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As census deadline nears … Adirondack Park response rate still well below state, nation

Time is running out for residents to respond to the 2020 census, and Essex County’s response rate continues to lag behind the rest of the state.

The U.S. Census Bureau plans to end its counting operations for the 2020 census on Sept. 30, one month earlier than expected. As of Sept. 10, the latest date for which county-specific data is available, Essex County had a 41.1% response rate, the third-lowest rate in the state behind Hamilton County, at 18.5%, and Sullivan County, 35.3%.

Essex and Hamilton are the only counties completely within the Adirondack Park boundary. They also have large numbers of second homes and other non-primary dwellings such as vacation rental units and hunting camps; it is not clear how much of a factor these are in the census response rate.

The bureau’s September deadline isn’t set in stone. Judge Lucy H. Koh of the U.S. District Court in Northern California temporarily stopped the bureau from ending its enumeration process a month early, pending a hearing this week on a lawsuit that seeks to stop the bureau from ending its count this month, the New York Times reported last week.

Responding to the census is critically important — particularly in rural counties — for several reasons.

The 2020 census results will be a key part of determining congressional representation, Census Bureau Regional Director Jeff Behler said earlier this year. There are concerns that New York state could lose multiple congressional seats as the state’s population continues to decline. It lost two seats in the U.S. House of Representatives after the 2010 census.

Census data is also used as part of the equation when the federal government disburses $1.5 trillion in funding and aid, including money for road repairs and other infrastructure improvements. The census can impact the number of jobs in an area — census data is a factor in some corporations’ decisions on where to establish new business locations — and can impact local students’ ability to go to college. Census data is a factor in federal Pell and Title 1 education grants. Census data is also used to determine school aid, funding for Head Start federal child care services, national school lunch programs and health care systems.

The Census Bureau is required by the U.S. Constitution to count every person living in the United States.

People can respond to the census in a number of ways.

For those with a traditional mailing address, census forms and instructions on how to respond by mail will be delivered directly and should have already arrived. Those with a post office box should have received notification from a census taker. Residents can respond by phone by calling 844-330-2020 between the hours of 7 a.m. and 2 a.m.

Regardless of whether a person has received notification from the Census Bureau, self-reporting online is also an option. Visit www.census.gov, and click “respond.” Enter your address, and then start the questionnaire, which takes just a few minutes.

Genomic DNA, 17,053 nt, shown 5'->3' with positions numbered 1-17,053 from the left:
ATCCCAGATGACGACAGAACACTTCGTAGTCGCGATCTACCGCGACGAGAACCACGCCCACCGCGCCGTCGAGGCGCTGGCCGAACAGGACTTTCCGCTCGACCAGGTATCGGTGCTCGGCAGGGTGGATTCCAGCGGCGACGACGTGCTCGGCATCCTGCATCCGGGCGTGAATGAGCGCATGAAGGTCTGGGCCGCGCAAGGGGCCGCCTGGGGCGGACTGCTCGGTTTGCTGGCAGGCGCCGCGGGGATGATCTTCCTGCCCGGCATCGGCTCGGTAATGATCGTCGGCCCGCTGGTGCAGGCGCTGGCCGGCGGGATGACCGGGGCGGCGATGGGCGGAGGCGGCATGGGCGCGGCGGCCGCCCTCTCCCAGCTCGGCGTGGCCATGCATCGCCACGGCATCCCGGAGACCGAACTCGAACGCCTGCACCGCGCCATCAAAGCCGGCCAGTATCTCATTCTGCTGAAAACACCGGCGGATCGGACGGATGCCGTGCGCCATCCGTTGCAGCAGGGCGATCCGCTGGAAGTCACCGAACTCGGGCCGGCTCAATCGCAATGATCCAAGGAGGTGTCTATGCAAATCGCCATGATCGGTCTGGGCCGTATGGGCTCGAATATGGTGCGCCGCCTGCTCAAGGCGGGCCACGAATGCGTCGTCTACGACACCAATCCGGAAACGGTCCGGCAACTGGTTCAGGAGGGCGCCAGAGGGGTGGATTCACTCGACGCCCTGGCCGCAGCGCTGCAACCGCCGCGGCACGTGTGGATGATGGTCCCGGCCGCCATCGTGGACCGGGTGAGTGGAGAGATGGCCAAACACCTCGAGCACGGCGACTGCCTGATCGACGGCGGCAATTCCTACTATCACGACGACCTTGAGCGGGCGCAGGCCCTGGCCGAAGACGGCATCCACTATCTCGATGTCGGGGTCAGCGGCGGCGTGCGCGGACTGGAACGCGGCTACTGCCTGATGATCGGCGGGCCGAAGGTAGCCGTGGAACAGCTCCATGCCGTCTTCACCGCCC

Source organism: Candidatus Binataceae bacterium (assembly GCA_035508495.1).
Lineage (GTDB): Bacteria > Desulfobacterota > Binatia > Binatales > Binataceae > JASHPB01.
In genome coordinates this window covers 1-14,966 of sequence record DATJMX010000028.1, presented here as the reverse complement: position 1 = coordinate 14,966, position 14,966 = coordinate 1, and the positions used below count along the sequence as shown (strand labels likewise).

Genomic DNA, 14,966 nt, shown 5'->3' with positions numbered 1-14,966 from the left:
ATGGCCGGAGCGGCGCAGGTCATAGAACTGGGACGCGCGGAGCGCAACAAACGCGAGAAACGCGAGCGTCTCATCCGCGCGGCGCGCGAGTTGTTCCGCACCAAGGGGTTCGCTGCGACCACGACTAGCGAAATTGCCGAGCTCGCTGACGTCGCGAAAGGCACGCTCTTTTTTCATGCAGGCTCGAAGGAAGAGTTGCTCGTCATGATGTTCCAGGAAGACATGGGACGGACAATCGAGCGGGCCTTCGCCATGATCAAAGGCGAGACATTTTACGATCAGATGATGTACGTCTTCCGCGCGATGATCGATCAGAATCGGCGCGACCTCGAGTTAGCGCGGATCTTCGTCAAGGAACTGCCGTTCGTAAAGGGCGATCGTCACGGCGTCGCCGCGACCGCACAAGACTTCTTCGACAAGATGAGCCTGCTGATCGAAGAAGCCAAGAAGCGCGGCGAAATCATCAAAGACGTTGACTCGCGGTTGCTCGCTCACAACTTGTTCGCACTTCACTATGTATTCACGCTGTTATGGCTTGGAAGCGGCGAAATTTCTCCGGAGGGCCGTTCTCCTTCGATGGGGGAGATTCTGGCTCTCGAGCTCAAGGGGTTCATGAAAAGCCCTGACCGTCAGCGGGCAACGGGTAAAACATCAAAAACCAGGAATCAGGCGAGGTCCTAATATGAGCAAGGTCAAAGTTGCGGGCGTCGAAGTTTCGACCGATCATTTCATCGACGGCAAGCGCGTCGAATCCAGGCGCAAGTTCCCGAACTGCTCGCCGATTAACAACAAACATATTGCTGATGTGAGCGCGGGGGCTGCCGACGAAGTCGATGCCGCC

The town of Newcomb, in the southwest end of Essex County, continues to have the county’s worst response rate at 22.9%.

In the past few months, however, the response rate in the greater Tri-Lakes region has improved.

The town of Keene — which has had low census response rates in the past — continues to trail behind this year with a 26.4% response rate, though that is up from its 23.8% response rate at the beginning of August, just before census takers were sent out to knock on doors around the region. The town had a response rate of 35.2% for the 2010 census.

Neighboring Wilmington’s response rate has risen from 36.1% at the beginning of August to 38.9% as of Thursday, but lags behind its 2010 response rate of 54.1%.

The town of North Elba — which includes the village of Lake Placid, the hamlet of Ray Brook and part of the village of Saranac Lake — has a response rate of 43.1%, a slight improvement from its 40.8% response rate at the beginning of August, but far behind its 2010 response rate of 51.3%.

The town of Harrietstown has a 50.2% response rate, up from 47.6% in August. The town of St. Armand has a response rate of 50.5%, up from 46.2%. The town of Tupper Lake has the best response rate in this region at 54.5%, up from 51.4% in August. The town of Santa Clara, at 16.7%, and the town of Long Lake, 16%, have the worst response rates in this region.

All of those rates are lower than the state average, but New York as a whole continues to lag behind other states in census response with its 62.3% overall response rate. The national response rate as of Saturday was 65.7%.

Last week, the Federal District Court in Manhattan shot down an order by President Donald Trump that sought to exclude unauthorized immigrants from population counts, which will be used next year when determining seats in the House of Representatives, according to the New York Times. The court ruled that President Trump’s order exceeded his authority under federal laws.